If you enabled downtime alerts in your application's legacy alert policies, New Relic will monitor your applications for ongoing availability by using an external pinger service. However, some reports that include availability data (for example, the APM SLA report) may not be available for all products.
- Monitoring only one app URL
Downtime alerting supports only one URL. If you need to monitor many URLs, use New Relic Synthetics.
User-Agent headersent with the ping request contains the value
NewRelicPinger/1.0 (your_account_id). You can specify webpage targets with HTTP and HTTPS URLs. The pinger uses HEAD requests.
If a request fails, or if you are using request substrings, the pinger will use GET requests instead. The URLs may include query strings.
- Pinger checks and response substrings
With legacy availability monitoring, New Relic checks your site approximately every twenty seconds. When New Relic detects a failure, the rate increases to once every ten seconds until the site recovers. This provides information about when your site recovered, as well as more accurate estimates for a rate of failure when there is a partial failure.
To view performance, use the Availability report in the New Relic APM UI. As of May 15, 2018, the ability to disable and enable pinging with REST API calls for legacy alerting is no longer available.
A ping is not the same as a Linux "ping" command, which checks to see if the interface to your system is live. New Relic's availability monitoring is a more extensive test; it verifies your web server is functioning correctly by accessing a webpage on your site.
If you provided substring text, New Relic checks approximately the first 57KB of data returned, including the HTTP headers. If the structure of your page varies, the size of the data preceding the substring may exceed 57KB. When this occurs, your substring will not be found, and New Relic will record an error.
If the pinger does not find the exact substring text, it responds with the error message:
Content not found.The text in parentheses next to the URL indicates the text string the pinger expected to see.
- Evaluating downtime
To check whether a downtime event is due to intermittent failure:
- Check your ISP or service provider's network status to see if there are any problems.
- Look for an increase in app server queue time or capacity (found in the Reports section available for certain platforms and product levels only).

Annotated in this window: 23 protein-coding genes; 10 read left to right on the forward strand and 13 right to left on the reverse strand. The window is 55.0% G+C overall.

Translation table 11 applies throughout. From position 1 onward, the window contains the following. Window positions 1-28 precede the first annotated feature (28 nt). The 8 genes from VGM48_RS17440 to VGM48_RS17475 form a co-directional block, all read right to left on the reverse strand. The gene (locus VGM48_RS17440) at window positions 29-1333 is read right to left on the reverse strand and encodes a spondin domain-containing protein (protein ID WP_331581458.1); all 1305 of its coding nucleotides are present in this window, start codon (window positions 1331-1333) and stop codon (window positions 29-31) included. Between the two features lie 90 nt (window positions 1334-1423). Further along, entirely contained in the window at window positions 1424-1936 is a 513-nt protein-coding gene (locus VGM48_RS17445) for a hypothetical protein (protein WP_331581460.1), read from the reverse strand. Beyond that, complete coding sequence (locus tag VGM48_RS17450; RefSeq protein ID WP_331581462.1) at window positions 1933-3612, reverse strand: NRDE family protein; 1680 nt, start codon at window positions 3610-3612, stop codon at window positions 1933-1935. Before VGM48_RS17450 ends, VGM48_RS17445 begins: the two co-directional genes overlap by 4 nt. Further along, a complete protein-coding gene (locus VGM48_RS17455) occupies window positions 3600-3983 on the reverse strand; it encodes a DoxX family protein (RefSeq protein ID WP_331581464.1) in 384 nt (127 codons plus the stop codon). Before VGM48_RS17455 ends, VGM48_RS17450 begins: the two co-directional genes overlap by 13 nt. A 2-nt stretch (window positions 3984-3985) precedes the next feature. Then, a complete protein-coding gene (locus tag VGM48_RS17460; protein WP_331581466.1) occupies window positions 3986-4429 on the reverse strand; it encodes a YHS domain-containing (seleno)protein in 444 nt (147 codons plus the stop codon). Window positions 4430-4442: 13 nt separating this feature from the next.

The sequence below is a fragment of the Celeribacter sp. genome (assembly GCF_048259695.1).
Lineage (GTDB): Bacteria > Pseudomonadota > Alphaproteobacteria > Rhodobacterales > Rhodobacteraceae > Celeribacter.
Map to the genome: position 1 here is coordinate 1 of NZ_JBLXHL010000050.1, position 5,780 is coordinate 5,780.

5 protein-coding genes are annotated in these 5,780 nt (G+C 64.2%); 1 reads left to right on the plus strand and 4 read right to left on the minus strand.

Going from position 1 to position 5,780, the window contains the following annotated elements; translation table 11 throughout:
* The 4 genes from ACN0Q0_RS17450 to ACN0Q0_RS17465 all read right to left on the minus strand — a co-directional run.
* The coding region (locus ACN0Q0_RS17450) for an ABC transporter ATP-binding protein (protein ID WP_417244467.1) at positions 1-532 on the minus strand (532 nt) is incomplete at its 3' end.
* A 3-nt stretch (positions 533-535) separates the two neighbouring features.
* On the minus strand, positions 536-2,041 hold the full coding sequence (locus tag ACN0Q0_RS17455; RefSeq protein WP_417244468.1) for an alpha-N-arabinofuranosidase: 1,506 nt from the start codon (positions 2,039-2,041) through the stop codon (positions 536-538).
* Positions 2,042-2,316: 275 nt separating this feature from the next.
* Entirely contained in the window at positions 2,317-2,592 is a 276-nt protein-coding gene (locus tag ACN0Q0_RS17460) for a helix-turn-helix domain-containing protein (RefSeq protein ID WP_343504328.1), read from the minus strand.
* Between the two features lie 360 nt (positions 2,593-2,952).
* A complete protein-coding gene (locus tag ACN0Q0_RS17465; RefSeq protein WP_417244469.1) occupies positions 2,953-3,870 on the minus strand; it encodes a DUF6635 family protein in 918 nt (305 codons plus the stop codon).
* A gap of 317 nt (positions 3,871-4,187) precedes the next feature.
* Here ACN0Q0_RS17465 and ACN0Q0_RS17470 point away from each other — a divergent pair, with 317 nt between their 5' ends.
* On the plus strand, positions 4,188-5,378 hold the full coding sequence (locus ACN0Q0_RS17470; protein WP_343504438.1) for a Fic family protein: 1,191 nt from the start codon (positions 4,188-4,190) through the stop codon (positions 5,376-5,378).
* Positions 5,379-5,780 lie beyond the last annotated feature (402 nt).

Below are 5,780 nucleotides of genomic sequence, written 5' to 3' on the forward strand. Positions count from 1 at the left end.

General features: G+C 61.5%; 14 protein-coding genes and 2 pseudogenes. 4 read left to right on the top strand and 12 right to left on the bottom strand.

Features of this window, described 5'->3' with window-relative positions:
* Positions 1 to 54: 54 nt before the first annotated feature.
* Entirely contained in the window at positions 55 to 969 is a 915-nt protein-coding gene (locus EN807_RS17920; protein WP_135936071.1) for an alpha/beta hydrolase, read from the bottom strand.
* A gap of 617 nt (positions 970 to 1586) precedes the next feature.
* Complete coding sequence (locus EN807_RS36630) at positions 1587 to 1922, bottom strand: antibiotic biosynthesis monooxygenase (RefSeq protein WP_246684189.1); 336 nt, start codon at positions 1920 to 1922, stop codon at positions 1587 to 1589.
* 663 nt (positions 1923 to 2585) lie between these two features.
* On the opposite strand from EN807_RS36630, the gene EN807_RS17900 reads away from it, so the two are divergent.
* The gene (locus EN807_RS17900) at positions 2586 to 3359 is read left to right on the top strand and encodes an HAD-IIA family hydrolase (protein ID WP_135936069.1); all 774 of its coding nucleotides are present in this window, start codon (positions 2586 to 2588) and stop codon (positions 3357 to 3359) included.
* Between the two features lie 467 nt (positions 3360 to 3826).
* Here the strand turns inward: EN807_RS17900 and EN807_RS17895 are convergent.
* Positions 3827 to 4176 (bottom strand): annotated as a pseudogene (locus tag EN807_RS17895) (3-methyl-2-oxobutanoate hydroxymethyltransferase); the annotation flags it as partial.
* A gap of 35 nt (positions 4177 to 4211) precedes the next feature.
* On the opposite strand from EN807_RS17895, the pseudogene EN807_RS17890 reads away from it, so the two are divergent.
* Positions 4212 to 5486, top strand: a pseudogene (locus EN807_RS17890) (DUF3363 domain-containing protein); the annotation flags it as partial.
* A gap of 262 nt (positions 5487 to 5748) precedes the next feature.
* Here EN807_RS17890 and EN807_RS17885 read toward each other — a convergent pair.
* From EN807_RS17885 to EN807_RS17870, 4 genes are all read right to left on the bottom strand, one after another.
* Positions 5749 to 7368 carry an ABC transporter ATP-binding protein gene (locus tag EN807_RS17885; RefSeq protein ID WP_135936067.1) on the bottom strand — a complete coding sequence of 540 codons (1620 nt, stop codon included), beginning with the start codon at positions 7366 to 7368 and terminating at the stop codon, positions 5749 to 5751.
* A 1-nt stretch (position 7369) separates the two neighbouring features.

- If you have enabled page load timing with New Relic Browser, look at the End user throughput chart for drops in end user page views during downtime. The page load timing instrumentation and availability monitoring are independent of one another. During a prolonged outage you should expect to see a noticeable drop in page load timing throughput.
- Try a secondary pinger service or a script using cURL to see if you can detect the same issue independently. Be aware that other pinging services will not be hitting your site as frequently.
- False alarms
New Relic has several pinger hosts distributed around the globe. If a downtime event does occur, you can see the region where it was reported from and the number of failed checks from each region.
You may experience frequent false alarms if your app server has a poor network connection to New Relic's pingers. If your firewall restricts access to your monitoring URL, whitelist the pinger URLs.
- Response codes and status errors
New Relic's pinger requests differ substantially from what most web browsers typically send. In nearly all cases this will not make a difference.
However, for some customers the request is rejected. This may be why you receive notification that your site is down with a status error (
404, etc.) but you are still able to open the URL. In some cases this might be from a more restricted
Acceptsheader; in other cases it might be the user agent.
From a command line, try this cURL request to see if you can reproduce the failure:
curl -v \ -H "Cache-Control: no-cache, max-age=0" \ -H "User-Agent: NewRelicPinger/1.0 (1)" \ -H "X-Newrelic-Ignore: true" \ http://www.somehost.com> /dev/null
New Relic's code emulates this request closely, but differences in setup mean that this command will sometimes succeed even if the pinger request is failing.
New Relic pingers will receive no response when there are timeouts or DNS resolution issues. The
Response Contentwill capture the next successful response in an attempt to provide useful information. This is why you may see
200response codes in downtime events.